- Sod webworms come out in the evening to feed, so apply products at this time for best results. During the day, they retreat into tunnels they build in the soil. Products that require contact to be effective are, therefore, less effective during the day.
- Natural products may be less effective if your lawn already has later-stage larvae. The larvae will soon pupate and not harm your lawn any further. According to Kansas State, buffalograss webworms only have one generation per year, so at this point, it’s probably best to focus on helping your lawn recover by using good lawn management practices.
How to prevent buffalograss webworm
The University of Nebraska advises proper lawn care as the best way to prevent or reduce damage from buffalograss webworms. Here are a few tips on how to care for your buffalograss lawn:
- Use fertilizer judiciously: Lawn insects love the tender top growth that too much nitrogen provides. Buffalograss only requires 0.5-2 pounds of nitrogen per 1,000 square feet of lawn annually.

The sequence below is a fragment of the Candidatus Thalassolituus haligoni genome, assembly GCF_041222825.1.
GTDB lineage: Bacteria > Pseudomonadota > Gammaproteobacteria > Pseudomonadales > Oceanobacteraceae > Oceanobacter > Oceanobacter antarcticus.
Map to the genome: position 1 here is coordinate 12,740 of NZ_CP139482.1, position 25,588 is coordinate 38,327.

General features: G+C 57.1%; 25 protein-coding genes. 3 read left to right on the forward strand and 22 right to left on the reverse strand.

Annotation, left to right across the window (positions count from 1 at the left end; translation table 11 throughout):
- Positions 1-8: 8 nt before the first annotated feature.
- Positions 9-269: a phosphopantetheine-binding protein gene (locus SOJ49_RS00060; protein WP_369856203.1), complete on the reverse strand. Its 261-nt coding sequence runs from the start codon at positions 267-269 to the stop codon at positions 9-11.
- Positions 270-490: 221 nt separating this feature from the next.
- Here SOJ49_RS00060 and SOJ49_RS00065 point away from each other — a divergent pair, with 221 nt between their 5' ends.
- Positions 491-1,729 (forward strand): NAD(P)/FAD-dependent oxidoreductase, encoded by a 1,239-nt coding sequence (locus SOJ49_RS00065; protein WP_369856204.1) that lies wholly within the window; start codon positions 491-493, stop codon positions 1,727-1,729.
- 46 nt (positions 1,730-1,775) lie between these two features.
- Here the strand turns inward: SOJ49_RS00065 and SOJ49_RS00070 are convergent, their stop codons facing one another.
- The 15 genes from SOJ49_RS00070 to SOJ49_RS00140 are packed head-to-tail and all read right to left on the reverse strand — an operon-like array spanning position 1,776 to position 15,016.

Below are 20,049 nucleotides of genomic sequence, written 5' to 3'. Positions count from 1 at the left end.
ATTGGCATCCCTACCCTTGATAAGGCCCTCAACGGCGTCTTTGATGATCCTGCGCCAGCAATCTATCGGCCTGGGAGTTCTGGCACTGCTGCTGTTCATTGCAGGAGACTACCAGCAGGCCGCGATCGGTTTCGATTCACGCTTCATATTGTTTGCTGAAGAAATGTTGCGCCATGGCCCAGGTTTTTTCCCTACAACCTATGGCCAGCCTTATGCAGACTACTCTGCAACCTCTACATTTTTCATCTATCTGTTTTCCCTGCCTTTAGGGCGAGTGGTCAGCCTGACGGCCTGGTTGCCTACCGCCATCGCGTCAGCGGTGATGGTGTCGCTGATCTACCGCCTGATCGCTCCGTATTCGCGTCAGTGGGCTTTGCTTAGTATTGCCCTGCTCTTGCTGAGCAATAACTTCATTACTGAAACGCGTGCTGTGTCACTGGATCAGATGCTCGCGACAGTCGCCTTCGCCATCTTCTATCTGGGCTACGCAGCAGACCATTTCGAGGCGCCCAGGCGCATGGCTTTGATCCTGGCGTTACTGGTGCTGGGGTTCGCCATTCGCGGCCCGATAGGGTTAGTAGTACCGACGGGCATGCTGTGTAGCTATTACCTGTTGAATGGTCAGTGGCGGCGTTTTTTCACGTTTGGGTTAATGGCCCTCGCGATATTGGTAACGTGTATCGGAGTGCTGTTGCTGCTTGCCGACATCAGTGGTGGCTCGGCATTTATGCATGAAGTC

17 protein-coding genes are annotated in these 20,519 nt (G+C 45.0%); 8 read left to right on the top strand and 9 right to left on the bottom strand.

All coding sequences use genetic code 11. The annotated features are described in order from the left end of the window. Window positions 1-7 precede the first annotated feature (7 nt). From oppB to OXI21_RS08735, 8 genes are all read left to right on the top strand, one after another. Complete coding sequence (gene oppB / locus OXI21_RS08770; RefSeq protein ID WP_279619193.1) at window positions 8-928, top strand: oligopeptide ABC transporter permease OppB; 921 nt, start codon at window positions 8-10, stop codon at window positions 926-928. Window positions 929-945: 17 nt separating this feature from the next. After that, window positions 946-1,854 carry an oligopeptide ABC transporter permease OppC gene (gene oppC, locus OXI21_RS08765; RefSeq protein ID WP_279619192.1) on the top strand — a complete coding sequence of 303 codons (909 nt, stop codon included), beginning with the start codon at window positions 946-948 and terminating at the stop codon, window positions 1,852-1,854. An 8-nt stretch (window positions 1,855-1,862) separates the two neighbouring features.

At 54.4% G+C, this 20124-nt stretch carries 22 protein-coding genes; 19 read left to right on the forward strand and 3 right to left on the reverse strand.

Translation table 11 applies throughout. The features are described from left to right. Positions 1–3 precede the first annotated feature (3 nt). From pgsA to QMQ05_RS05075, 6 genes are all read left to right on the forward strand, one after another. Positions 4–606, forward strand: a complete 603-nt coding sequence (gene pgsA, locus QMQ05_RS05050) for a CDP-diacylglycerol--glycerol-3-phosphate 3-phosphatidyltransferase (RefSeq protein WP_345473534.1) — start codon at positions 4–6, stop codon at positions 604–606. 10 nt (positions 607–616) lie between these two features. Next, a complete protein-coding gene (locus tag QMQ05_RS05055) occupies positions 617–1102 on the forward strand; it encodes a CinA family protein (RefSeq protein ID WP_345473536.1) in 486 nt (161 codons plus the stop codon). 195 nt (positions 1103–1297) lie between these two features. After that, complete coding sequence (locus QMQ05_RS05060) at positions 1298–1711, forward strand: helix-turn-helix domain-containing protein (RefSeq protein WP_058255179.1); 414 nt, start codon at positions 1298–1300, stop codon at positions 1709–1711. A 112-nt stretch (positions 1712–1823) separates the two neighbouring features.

- Collect the grass clippings: It is usually advisable to leave your clippings on the ground to act as a natural fertilizer for your lawn. However, if you have eggs or larvae on the lawn, collect the grass clippings to remove some of these lawn pests as you mow.
- Mowing: You have three options for a buffalograss lawn:
- Unmowed: Mow the lawn each year in spring at a height of 3-4 inches
- Low-maintenance lawn: Mow at a height of 3-4 inches every 3-4 weeks
- Higher-maintenance lawn: Mow at a height of 2-3 inches each week
If insects become a problem, it may help to mow the lawn before you apply a natural insecticide so that the product makes better contact with the webworms. That once-per-year mow may have to go out the window until you get these insects under control.
- Signs you have Buffalograss mealybugs
- How to get rid of Buffalograss mealybugs
- How to prevent Buffalograss mealybugs
Like the buffalograss webworm, buffalograss mealybugs primarily munch on buffalograss (surprise, surprise). All mealybugs cover themselves in a waxy, white covering. In large numbers, you may see masses of small, white insects on your grass.
As a piercing-sucking insect, buffalograss mealybugs suck fluids from tissues or cells of the grass plants. The grass may turn yellow or die in severe cases, but this isn’t likely in lawns.
Signs you have buffalograss mealybugs
- Waxy, white secretions on the grass or cotton ball-like sacs
- Sooty-like, black mold
- Grass plant starts to yellow or brown
How to get rid of buffalograss mealybugs
- Collect your clippings: Doing so, at least until you get the mealybugs under control, will remove a portion of the population from your lawn.